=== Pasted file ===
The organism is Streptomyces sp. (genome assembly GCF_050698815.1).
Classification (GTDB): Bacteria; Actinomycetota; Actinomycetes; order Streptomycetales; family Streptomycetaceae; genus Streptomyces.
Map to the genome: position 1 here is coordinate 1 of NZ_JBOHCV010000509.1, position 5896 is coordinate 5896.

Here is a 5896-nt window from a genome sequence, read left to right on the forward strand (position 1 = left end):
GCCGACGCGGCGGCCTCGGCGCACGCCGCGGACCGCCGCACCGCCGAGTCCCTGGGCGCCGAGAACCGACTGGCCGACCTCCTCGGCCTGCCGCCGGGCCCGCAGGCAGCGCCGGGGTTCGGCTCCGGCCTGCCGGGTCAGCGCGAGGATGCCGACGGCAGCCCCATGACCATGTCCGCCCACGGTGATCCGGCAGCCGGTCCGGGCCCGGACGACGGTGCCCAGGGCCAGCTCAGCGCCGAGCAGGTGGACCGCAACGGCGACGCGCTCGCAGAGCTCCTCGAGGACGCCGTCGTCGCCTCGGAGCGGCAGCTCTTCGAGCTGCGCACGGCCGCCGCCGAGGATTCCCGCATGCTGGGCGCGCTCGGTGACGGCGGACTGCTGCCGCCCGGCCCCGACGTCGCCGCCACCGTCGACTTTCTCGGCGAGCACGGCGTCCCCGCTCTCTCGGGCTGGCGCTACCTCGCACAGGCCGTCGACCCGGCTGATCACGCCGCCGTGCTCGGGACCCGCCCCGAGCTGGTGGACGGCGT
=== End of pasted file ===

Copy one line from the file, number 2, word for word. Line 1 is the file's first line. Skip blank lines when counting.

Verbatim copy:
Classification (GTDB): Bacteria; Actinomycetota; Actinomycetes; order Streptomycetales; family Streptomycetaceae; genus Streptomyces.